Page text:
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April 22, 2017

CA&E News

Prince Crossing under Restoration

The brick Prince Crossing station was one of only a handful of stations to survive the demise of the Chicago Aurora & Elgin. Recently it fell under ownership of Wheaton Academy and the new owners are allowing a restoration to occur. To find out more about the project and how you can help, join the Prince Crossing Substation number 5 preservation society on Facebook.

CA&E 315 Being Restored and Backdated

The Rockhill Trolley Museum in Rockhill Furnace, Pennsylvania, is working to restore and backdate Chicago Aurora & Elgin 315 to its appearance as Aurora, Elgin & Chicago 315 before 2019, the 100th anniversary of its delivery from the Kuhlman Car Company of Cleveland, Ohio.

315 is the only surviving car from the 311-315 series and is a true treasure. To complete the restoration, many materials are needed including paint, finishes, wiring, air piping, reupholstered seats, replacement heaters, replica oval stained glass windows, and various hardware.

Donations of any size are needed to complete the work. To help with this project make checks payable to “Railways to Yesterday Inc.” and mail to:
P.O. Box 1601
Allentown, PA 18105

Save the Briargate Station!

The North Shore Line's Briergate station from the south. The station is built in the Spanish Colonial Revival style with white stucco walls and a red, clay tile roof.

From 1926 to 1963 the Briargate station in Highland Park, Illinois served thousands of commuters and other passengers on the high-speed Skokie Valley Route of the Chicago, North Shore and Milwaukee Railway, a sister interurban line of the Chicago, Aurora and Elgin.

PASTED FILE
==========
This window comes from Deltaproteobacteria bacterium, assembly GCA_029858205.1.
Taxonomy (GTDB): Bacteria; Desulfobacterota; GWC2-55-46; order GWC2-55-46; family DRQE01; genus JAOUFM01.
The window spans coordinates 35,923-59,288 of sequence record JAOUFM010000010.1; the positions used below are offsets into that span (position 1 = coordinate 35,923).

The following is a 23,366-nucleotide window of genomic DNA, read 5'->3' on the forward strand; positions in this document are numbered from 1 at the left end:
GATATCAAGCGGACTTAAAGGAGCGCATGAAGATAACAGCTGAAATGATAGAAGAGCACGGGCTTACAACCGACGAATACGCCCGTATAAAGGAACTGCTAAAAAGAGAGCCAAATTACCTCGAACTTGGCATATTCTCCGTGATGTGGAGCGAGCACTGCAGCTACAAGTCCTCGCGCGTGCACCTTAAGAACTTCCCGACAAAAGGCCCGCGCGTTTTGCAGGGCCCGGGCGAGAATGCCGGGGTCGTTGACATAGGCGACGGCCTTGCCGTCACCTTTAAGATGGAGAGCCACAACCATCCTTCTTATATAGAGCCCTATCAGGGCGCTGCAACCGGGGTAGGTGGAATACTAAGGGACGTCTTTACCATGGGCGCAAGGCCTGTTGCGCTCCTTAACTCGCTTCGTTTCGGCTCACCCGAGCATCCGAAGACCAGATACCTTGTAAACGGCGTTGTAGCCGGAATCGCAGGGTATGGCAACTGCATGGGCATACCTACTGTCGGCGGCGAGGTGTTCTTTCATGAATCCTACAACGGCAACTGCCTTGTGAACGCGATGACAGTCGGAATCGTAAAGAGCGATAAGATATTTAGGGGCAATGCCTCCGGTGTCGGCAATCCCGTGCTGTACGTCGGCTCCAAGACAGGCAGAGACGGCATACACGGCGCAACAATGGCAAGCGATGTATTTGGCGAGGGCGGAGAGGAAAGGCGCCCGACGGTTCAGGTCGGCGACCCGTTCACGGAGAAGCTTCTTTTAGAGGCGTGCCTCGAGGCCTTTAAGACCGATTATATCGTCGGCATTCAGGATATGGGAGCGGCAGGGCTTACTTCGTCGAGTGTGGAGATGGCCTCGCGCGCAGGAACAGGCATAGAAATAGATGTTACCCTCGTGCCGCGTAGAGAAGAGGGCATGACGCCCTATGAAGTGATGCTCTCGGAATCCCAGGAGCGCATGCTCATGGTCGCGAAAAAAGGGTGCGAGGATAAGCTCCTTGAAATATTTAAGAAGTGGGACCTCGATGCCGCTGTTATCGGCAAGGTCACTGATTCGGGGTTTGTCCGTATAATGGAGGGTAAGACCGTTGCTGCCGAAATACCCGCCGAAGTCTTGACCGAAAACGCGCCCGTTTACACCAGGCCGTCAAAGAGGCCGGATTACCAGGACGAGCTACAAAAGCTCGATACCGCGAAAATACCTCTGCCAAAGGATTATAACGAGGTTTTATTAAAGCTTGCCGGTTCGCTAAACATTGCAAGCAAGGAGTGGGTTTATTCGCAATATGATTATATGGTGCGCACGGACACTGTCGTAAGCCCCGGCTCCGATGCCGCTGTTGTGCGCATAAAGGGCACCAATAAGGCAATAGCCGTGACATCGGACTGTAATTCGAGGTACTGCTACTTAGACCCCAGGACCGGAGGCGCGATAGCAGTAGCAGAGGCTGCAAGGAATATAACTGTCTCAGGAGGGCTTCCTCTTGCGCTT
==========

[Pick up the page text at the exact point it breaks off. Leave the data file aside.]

The Briargate station was designed by Samuel Insull's staff-architect, Arthur U. Gerber, who also designed the Villa Park station on the Chicago, Aurora and Elgin. It was one of several identical stations on the North Shore Line's Skokie valley Route, but is the only one still in existence. Although the North Shore had many more stations than the CA&E and lasted longer, only three stations currently survive. It's continued existence was due to use as a commercial establishment, however the current business housed within has moved and has placed it for sale. The Highland Park Preservation Commission has stated that this historic structure will likely be demolished for redevelopment.

In response to this situation, the North Shore Line Preservation Association was established to prevent this. Find out how to help at the group's Facebook page.